New research into dementia may have discovered the long-elusive root cause of Alzheimer’s disease.
Researchers at the University of California- Riverside (UCR) recently published results from a study that looked at a protein called tau. By studying the different forms tau proteins take, researchers discovered an unexpected difference between people who developed dementia and those who didn’t.
The tau protein was critical for researchers because they wanted to understand what the protein could reveal about the mechanism behind plaques and tangles, two critical indicators doctors look for when diagnosing people with Alzheimer’s.
By analyzing donated brain samples, researchers found that those with brain buildup, like plaques and tangles, but had no dementia had a normal form of tau. However, those who had a “different-handed” form of tau and developed plaques or tangles did have dementia.
Ryan Julian, a chemistry professor at UCR, said in a press release, “roughly 20% of people have the plaques, but no signs of dementia. This makes it seem as though the plaques themselves are not the cause.”
The amino acids that make-up proteins like tau can either be right-handed or left-handed isomers, and normally proteins in living things are made from all left-handed amino acids, explained Julian.
However, most proteins only survive for less than 48 hours in the body, and if they hang around too long, certain amino acids can convert into the other-handed isomer. So that means a left-handed isomer could inadvertently convert into a right-handed isomer, which can lead to serious problems.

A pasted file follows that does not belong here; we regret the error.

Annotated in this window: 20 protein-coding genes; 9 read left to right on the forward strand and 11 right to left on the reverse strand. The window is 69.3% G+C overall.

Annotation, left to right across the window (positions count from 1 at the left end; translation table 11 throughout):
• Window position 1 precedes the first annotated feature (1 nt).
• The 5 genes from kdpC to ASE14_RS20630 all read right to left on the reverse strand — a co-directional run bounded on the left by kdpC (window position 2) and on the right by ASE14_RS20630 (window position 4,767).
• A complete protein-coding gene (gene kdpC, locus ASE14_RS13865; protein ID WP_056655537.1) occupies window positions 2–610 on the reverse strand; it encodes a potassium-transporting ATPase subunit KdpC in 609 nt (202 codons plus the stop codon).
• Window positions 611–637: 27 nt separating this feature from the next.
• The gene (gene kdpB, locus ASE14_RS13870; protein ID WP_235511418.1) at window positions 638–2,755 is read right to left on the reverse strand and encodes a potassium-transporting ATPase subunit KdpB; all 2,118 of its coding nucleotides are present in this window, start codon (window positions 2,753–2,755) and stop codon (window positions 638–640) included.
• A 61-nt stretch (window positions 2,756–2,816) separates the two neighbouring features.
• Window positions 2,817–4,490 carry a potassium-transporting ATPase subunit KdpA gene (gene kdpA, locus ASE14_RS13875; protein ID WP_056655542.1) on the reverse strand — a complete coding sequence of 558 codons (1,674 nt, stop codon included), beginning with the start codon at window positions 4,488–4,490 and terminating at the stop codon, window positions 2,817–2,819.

“If you try to put a right-handed glove on your left hand, it doesn’t work too well. It’s a similar problem in biology; molecules don’t work the way they’re supposed to after a while because a left-handed glove can actually convert into a right-handed glove that doesn’t fit,” said Julian.
However, the human body has a solution through a process called autophagy, which clears spent or defective proteins from cells.
Unfortunately, as people, age autophagy slows down, especially in people over the age of 65. It’s not clear exactly why, and Julian’s lab intends to study the phenomenon.
Fortunately, there are drugs currently being tested to improve the process of autophagy, and some existing ones that are approved for cardiovascular disease and other conditions could speed up the approval process.
According to UCR, autophagy can be induced by fasting because when cells run short on proteins from a person’s diet, they fill the void by recycling proteins already present in cells. Exercise is also another way researchers say can increase autophagy.
If there is a connection between autophagy and developing Alzheimer’s, Julian said, “if a slowdown in autophagy is the underlying cause, things that increase it should have the beneficial, opposite effect.”
The study was published in The Journal of Proteome Research.